Diversity & Inclusion has become a CEO priority globally, with over two-thirds of executives rating D&I as an important issue (2017 Deloitte Global Human Capital Trends). There is clear understanding that D&I should reflect the cultures we create, respect the priorities of our employees, and align to wider commercial strategy. We are realising that companies should build workplaces where people are free to speak, comfortable to contribute and guaranteed to be heard. The question is, do D&I programmes currently go far enough to achieve all this?
In a hiring landscape where resource is being ploughed into D&I remits left, right and centre (think Inclusion@Lloyd’s, PwC’s Open Mind training, and the BBC’s four-year D&I plan), the concept is undergoing intense focus from the media and candidate market. A generic D&I statement on your website will no longer suffice. Today, companies must continually adapt their D&I agenda to stay agile, aid retention, improve performance and build an effective employer brand.
Recently, the word ‘belonging’ has been used to dovetail D&I in a nod to its ongoing evolution. Just like inclusion once highlighted the necessity of bringing diverse talent pipelines together (we’ve all heard the infamous ‘party’ analogy), belonging evokes the emotional bonds that can be inspired in an employee. Here’s why.
Belonging is a deep-rooted part of the human experience, harkening back to the tribe mentality of early civilisation. While the nature of belonging may differ from person to person, the general principle is collectively shared: we all want to fit in. Without a culture that facilitates this, we run the risk of disengaged employees, high attrition rates and poor service delivery.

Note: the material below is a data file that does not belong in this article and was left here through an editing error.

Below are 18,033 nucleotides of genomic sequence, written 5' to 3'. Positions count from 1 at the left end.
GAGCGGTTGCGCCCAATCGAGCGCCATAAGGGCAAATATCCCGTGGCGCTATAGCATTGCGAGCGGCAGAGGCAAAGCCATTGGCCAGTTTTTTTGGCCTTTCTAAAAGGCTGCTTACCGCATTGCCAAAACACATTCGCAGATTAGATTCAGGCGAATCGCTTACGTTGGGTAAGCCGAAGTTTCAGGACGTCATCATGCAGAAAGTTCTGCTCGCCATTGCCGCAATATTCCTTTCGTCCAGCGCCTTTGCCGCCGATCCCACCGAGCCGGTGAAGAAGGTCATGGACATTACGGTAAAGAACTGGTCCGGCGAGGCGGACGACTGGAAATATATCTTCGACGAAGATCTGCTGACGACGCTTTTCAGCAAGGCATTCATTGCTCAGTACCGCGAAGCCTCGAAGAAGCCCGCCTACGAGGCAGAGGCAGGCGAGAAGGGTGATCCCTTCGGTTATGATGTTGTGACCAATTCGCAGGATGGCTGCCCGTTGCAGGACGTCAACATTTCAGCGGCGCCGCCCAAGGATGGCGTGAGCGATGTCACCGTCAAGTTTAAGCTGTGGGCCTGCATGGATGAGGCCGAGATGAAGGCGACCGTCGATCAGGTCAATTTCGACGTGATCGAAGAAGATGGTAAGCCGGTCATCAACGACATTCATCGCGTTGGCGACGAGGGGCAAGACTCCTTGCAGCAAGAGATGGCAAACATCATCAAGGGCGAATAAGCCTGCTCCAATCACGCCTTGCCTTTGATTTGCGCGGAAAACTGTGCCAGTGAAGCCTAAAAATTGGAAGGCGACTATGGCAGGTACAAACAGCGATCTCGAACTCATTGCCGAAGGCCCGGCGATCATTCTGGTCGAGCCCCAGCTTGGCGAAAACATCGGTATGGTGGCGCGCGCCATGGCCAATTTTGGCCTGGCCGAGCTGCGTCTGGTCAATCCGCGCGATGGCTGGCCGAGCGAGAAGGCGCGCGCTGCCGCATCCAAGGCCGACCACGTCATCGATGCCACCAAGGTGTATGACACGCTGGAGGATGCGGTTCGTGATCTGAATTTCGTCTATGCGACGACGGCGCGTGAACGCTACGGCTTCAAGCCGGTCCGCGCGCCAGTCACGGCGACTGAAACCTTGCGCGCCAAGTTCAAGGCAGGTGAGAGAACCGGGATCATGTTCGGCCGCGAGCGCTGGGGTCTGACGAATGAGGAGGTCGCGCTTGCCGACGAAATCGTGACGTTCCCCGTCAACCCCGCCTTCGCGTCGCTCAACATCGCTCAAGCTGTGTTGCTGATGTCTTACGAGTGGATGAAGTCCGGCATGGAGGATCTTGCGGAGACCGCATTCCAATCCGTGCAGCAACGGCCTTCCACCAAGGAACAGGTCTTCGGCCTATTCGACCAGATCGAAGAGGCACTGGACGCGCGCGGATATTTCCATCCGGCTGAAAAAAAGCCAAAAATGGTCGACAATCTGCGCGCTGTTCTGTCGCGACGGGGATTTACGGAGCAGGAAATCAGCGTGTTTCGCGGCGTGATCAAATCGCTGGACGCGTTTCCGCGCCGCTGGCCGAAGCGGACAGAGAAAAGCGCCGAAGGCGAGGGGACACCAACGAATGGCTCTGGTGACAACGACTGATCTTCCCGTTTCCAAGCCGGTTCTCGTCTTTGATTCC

In the words of Brené Brown, “true belonging is not passive”. It starts with inclusion, which should become a core responsibility of everyone within the organisation across all duties. “Placing value on inclusive behaviours will naturally lead to belonging, where people feel part of the very infrastructure,” comments Sarah Coombs, Group Client Engagement Manager, Oliver James Associates.
Inclusivity is about recognising individual accomplishments and allowing everyone to contribute meaningfully to group discussions. Employees should be given the opportunity to express themselves without fear of judgement or ignorance, so they can feel like a truly valued member of the team. Once this is accomplished, your environment champions self-authenticity, leading to greater collaboration and, ultimately, better business performance.
D&I has allowed the idiosyncrasies that make us who we are to become a point of celebration not consternation. A socially conscious workplace that fosters this way of thinking is merely the next chapter of the story. It allows people to be themselves and be part of something bigger. It celebrates our differences within a community that’s diverse yet united. And it means we can collectively work towards the same goal, while being free to follow our own paths too.
Sarah adds “with concepts of inclusion and authenticity being so prevalent today, employers must now consider how they encourage employees, current or future, to be themselves rather than adapting to fit.”
For further insights on the evolution of diverse and inclusive practices, contact Sarah Coombs, Group Client Engagement Manager, on +44 (0) 203 861 9197 or email@example.com.